The lawsuits now include several organizations that provide care to the poor and destitute. Service remains at the core of the Catholic Church, Walsh says, but there is a dividing line where providing such service conflicts with faith.

The Catholic Church has promoted women’s health throughout its history. The Church does not and cannot legally prohibit women from using contraception,” Walsh said. “It strenuously objects, however, to its being coerced to pay for and facilitate drugs and surgeries that violate its teaching. Given the current situation of widely and cheaply available contraception, the government cannot claim a compelling reason to require this violation.”

Walsh says the Obama administration continues to argue it is simply looking for a suitable way to respect religious freedom while providing crucial health services for women, but this isn’t what it has accomplished.

“It is interesting that this new government effort to promote ‘women’s health’ centers on women ingesting drugs and undergoing surgeries that can have significant risks—no male methods for preventing pregnancy are covered,” Walsh said.

Universities Drop Coverage

Institutions of higher education have an additional choice to make: whether to provide health insurance coverage for their students. In May the Franciscan University of Steubenville—a party to the lawsuit in Ohio—decided it was necessary to end its health insurance program for students rather than abide by the HHS mandate.

The program covered approximately 200 students over the last academic year, and coverage cost approximately $100,000, according to Franciscan vice president of advancement Mike Hernon.  If the university continued the program, the federal requirement would have increased the cost to $500,000 for the next school year.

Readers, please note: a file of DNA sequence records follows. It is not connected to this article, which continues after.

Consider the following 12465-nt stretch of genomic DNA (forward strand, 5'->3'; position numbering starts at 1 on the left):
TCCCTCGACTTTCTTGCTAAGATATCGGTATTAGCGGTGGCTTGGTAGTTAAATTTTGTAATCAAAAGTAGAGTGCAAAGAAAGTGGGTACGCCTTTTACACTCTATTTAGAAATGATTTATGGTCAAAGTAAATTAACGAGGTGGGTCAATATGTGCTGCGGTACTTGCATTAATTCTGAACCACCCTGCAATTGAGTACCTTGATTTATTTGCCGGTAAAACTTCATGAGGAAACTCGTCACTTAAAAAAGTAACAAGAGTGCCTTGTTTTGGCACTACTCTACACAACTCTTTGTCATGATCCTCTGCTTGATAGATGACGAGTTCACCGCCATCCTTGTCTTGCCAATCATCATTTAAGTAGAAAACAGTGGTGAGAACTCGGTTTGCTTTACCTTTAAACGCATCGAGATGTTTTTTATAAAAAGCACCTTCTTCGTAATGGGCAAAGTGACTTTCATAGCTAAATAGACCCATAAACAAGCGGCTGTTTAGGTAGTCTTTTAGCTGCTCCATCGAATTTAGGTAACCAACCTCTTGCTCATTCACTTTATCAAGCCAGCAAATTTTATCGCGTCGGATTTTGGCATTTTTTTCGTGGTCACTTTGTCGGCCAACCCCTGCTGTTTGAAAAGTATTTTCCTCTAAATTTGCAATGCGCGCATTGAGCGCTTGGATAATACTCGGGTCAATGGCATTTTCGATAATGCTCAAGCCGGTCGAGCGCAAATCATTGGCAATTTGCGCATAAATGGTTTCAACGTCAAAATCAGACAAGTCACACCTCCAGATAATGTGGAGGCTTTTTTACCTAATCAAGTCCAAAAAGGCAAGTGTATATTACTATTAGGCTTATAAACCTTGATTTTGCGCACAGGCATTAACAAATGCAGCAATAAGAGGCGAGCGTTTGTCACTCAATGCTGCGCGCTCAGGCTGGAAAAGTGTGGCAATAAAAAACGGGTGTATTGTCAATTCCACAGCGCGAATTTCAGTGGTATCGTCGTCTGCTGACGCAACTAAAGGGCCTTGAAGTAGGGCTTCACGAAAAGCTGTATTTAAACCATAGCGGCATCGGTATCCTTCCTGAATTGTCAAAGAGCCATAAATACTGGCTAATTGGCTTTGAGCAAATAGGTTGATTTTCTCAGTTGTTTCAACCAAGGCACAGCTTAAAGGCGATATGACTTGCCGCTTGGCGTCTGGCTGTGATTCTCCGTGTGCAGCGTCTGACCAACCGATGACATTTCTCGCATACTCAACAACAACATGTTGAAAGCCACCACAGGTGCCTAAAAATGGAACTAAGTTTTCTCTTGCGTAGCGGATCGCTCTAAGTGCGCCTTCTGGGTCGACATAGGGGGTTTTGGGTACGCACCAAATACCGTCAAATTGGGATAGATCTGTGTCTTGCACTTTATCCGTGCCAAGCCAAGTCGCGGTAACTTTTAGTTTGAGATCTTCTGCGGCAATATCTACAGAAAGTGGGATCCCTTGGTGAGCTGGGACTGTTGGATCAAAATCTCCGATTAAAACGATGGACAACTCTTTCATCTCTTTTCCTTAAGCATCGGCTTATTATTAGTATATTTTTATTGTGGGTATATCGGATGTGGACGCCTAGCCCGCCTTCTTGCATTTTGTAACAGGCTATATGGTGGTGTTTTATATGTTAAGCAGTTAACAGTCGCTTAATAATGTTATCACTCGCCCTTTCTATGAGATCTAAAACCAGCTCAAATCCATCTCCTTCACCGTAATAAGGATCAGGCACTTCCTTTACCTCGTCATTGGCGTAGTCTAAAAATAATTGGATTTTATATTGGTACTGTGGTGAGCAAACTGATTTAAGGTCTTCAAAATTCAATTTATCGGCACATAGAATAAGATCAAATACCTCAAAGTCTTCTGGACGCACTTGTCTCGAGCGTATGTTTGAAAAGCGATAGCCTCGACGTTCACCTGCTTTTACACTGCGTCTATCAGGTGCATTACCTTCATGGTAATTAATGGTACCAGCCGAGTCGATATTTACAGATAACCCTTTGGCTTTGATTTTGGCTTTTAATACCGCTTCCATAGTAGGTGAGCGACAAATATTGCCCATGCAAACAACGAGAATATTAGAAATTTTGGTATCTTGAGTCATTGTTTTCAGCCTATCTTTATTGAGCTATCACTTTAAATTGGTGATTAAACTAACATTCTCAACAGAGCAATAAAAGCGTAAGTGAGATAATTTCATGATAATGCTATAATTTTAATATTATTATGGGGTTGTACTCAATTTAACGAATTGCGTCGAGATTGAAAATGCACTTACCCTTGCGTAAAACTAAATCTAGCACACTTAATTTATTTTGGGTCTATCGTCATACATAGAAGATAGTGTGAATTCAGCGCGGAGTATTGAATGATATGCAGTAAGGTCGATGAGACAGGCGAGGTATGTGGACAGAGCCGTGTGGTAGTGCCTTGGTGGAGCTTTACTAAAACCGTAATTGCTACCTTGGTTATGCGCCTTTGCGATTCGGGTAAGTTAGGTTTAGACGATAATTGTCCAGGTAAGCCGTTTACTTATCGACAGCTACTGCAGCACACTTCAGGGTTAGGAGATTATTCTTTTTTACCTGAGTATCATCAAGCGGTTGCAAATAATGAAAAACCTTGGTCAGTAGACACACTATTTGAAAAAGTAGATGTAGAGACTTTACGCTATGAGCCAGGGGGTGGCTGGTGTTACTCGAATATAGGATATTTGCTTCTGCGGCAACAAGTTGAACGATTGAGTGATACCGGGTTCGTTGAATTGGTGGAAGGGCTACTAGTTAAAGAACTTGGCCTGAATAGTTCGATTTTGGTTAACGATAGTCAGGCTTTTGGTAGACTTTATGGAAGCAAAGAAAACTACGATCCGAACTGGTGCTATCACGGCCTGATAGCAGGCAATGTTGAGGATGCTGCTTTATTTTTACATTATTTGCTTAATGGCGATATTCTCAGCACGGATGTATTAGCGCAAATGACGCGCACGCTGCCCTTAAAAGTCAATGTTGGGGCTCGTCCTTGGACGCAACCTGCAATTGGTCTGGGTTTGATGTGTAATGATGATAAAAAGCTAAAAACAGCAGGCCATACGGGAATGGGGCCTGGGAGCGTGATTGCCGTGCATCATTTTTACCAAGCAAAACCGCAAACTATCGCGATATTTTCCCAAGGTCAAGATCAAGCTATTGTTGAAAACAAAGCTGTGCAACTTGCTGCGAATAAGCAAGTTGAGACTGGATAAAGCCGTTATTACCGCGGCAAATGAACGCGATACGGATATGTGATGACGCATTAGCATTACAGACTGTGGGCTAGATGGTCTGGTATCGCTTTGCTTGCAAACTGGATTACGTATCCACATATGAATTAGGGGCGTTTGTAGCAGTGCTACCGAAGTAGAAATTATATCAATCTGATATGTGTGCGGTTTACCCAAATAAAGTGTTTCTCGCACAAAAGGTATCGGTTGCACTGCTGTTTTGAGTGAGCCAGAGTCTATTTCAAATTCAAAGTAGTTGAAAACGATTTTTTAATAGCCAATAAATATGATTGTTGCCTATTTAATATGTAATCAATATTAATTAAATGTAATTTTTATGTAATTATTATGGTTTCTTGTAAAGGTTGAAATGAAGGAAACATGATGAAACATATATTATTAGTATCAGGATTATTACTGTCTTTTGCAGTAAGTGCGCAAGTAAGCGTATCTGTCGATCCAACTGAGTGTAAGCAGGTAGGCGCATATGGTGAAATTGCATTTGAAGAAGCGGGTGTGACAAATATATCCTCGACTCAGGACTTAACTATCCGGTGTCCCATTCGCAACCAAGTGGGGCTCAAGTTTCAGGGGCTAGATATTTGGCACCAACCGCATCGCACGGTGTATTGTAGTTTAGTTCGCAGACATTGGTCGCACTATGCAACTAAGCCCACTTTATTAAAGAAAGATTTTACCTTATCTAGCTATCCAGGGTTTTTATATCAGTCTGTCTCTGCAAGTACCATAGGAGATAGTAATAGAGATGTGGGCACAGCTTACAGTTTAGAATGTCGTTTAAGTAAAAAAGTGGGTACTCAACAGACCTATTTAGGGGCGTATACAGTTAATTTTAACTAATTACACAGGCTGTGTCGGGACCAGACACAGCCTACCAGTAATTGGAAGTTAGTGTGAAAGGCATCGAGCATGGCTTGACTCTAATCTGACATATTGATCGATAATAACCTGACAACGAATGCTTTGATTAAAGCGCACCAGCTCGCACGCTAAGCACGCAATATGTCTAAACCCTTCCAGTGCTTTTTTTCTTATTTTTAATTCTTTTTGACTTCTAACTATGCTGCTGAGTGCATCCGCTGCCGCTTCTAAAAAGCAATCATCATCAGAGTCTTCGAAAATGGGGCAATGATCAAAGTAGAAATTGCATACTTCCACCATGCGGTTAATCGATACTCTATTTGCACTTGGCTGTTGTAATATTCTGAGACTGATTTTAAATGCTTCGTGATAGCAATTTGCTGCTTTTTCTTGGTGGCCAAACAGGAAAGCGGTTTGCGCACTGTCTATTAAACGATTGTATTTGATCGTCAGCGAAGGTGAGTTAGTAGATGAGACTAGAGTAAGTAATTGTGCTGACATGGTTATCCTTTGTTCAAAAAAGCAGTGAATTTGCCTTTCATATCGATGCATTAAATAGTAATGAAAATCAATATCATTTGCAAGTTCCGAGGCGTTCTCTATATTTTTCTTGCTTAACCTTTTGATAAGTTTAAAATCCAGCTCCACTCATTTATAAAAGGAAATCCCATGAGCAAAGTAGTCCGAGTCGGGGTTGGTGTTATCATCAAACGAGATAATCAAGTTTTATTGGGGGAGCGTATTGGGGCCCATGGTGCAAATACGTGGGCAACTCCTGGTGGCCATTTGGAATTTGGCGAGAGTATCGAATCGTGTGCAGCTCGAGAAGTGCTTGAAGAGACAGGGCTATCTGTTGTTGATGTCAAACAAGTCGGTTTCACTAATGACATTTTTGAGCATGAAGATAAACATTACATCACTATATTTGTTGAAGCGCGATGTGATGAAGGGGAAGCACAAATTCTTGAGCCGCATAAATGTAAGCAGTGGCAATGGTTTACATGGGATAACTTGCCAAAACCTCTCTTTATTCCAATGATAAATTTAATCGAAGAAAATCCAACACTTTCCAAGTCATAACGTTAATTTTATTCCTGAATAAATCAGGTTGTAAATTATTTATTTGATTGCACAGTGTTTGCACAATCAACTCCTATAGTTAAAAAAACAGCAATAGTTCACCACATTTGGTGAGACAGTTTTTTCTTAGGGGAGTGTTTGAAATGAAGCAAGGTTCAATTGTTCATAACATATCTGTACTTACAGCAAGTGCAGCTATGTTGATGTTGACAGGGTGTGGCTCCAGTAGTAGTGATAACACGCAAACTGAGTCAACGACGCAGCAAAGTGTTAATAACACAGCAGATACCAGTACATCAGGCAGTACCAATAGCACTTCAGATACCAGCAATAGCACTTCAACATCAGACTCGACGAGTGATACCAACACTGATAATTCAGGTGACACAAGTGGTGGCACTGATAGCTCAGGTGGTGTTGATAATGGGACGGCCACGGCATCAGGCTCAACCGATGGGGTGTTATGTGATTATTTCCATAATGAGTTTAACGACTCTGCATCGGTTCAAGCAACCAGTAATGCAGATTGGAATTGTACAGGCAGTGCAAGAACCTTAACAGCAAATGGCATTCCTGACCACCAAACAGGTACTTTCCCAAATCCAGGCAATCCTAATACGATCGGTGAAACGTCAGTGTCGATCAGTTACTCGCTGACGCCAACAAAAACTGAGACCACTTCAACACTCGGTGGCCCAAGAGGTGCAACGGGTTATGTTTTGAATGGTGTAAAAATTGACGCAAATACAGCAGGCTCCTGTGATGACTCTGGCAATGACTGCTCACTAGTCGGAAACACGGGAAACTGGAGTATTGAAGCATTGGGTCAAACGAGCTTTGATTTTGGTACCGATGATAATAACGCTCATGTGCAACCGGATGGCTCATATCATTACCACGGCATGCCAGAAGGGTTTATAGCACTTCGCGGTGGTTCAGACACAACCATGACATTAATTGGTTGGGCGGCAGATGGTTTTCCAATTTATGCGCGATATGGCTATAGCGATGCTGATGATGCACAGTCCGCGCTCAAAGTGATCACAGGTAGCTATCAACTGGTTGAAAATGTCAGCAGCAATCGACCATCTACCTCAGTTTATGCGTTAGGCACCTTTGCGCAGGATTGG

“The two factors that are driving our decision are the freedom of religion and the economics. We don’t feel it’s fair to pass that cost on to our students,” said Hernon.

Franciscan said it will continue to offer coverage for its employees but will not abide by the mandate to cover the required preventative services.

Redefining Religious Institutions

Whether the Obama administration will respond to these lawsuits by working to address religious liberty concerns remains to be seen, but Walsh is hopeful the administration will make the necessary strides toward a solution.

“A big step would be for the administration to move away from defining what constitutes a religious ministry and exempt the full range of those who have a religious objection to the mandate,” said Walsh.

She maintains the government’s current definition of a religious ministry is inaccurately limited.

“Never before has the federal government suggested such a miserly definition of a religious ministry as it does in the new health care law. The government says an organization can only be considered a religious employer if it primarily hires its co-religionists and serves its co-religionists,” Walsh said. “The ministry of Jesus Himself doesn’t pass the government’s new test of ‘religious-enough.'”